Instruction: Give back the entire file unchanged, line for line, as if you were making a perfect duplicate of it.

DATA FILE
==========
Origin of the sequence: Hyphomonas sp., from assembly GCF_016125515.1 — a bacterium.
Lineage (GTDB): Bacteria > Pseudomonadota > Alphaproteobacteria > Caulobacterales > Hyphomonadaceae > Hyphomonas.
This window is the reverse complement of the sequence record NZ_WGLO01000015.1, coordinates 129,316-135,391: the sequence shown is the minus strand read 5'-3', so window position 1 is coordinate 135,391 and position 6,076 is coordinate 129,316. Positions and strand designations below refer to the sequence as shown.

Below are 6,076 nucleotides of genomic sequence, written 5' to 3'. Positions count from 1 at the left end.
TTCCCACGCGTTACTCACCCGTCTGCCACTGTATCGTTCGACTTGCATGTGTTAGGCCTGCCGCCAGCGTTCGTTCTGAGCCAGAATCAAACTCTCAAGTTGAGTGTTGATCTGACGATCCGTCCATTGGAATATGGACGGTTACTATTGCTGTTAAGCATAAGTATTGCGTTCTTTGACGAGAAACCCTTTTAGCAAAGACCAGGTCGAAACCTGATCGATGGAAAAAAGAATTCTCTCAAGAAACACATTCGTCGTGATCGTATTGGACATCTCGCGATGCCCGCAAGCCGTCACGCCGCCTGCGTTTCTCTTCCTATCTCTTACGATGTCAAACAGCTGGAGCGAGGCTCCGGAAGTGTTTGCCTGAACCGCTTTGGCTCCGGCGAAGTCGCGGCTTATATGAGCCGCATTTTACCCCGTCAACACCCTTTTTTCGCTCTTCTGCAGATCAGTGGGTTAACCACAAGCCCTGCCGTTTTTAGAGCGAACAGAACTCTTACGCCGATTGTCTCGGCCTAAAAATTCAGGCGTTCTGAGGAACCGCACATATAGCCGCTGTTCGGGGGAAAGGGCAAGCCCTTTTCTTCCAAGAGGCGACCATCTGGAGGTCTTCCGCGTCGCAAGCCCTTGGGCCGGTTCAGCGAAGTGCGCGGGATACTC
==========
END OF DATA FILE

Origin of the sequence: Hyphomonas sp., from assembly GCF_016125515.1 — a bacterium.
Lineage (GTDB): Bacteria > Pseudomonadota > Alphaproteobacteria > Caulobacterales > Hyphomonadaceae > Hyphomonas.
This window is the reverse complement of the sequence record NZ_WGLO01000015.1, coordinates 129,316-135,391: the sequence shown is the minus strand read 5'-3', so window position 1 is coordinate 135,391 and position 6,076 is coordinate 129,316. Positions and strand designations below refer to the sequence as shown.

Below are 6,076 nucleotides of genomic sequence, written 5' to 3'. Positions count from 1 at the left end.
TTCCCACGCGTTACTCACCCGTCTGCCACTGTATCGTTCGACTTGCATGTGTTAGGCCTGCCGCCAGCGTTCGTTCTGAGCCAGAATCAAACTCTCAAGTTGAGTGTTGATCTGACGATCCGTCCATTGGAATATGGACGGTTACTATTGCTGTTAAGCATAAGTATTGCGTTCTTTGACGAGAAACCCTTTTAGCAAAGACCAGGTCGAAACCTGATCGATGGAAAAAAGAATTCTCTCAAGAAACACATTCGTCGTGATCGTATTGGACATCTCGCGATGCCCGCAAGCCGTCACGCCGCCTGCGTTTCTCTTCCTATCTCTTACGATGTCAAACAGCTGGAGCGAGGCTCCGGAAGTGTTTGCCTGAACCGCTTTGGCTCCGGCGAAGTCGCGGCTTATATGAGCCGCATTTTACCCCGTCAACACCCTTTTTTCGCTCTTCTGCAGATCAGTGGGTTAACCACAAGCCCTGCCGTTTTTAGAGCGAACAGAACTCTTACGCCGATTGTCTCGGCCTAAAAATTCAGGCGTTCTGAGGAACCGCACATATAGCCGCTGTTCGGGGGAAAGGGCAAGCCCTTTTCTTCCAAGAGGCGACCATCTGGAGGTCTTCCGCGTCGCAAGCCCTTGGGCCGGTTCAGCGAAGTGCGCGGGATACTC